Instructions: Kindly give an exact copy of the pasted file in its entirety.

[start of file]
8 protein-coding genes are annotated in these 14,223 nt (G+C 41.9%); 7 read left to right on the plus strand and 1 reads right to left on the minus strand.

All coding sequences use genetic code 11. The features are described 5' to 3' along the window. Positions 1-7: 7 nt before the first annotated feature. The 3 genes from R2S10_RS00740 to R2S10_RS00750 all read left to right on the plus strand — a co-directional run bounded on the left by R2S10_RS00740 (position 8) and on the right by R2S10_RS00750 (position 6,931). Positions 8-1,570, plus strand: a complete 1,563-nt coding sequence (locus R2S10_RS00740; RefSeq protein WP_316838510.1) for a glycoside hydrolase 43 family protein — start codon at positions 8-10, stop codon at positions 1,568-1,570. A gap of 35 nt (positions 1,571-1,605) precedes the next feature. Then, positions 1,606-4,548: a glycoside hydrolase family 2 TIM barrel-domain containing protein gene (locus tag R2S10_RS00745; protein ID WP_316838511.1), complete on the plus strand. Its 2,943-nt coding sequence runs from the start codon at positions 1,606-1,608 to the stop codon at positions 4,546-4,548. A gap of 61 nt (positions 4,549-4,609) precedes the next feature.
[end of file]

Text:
8 protein-coding genes are annotated in these 14,223 nt (G+C 41.9%); 7 read left to right on the plus strand and 1 reads right to left on the minus strand.

All coding sequences use genetic code 11. The features are described 5' to 3' along the window. Positions 1-7: 7 nt before the first annotated feature. The 3 genes from R2S10_RS00740 to R2S10_RS00750 all read left to right on the plus strand — a co-directional run bounded on the left by R2S10_RS00740 (position 8) and on the right by R2S10_RS00750 (position 6,931). Positions 8-1,570, plus strand: a complete 1,563-nt coding sequence (locus R2S10_RS00740; RefSeq protein WP_316838510.1) for a glycoside hydrolase 43 family protein — start codon at positions 8-10, stop codon at positions 1,568-1,570. A gap of 35 nt (positions 1,571-1,605) precedes the next feature. Then, positions 1,606-4,548: a glycoside hydrolase family 2 TIM barrel-domain containing protein gene (locus tag R2S10_RS00745; protein ID WP_316838511.1), complete on the plus strand. Its 2,943-nt coding sequence runs from the start codon at positions 1,606-1,608 to the stop codon at positions 4,546-4,548. A gap of 61 nt (positions 4,549-4,609) precedes the next feature.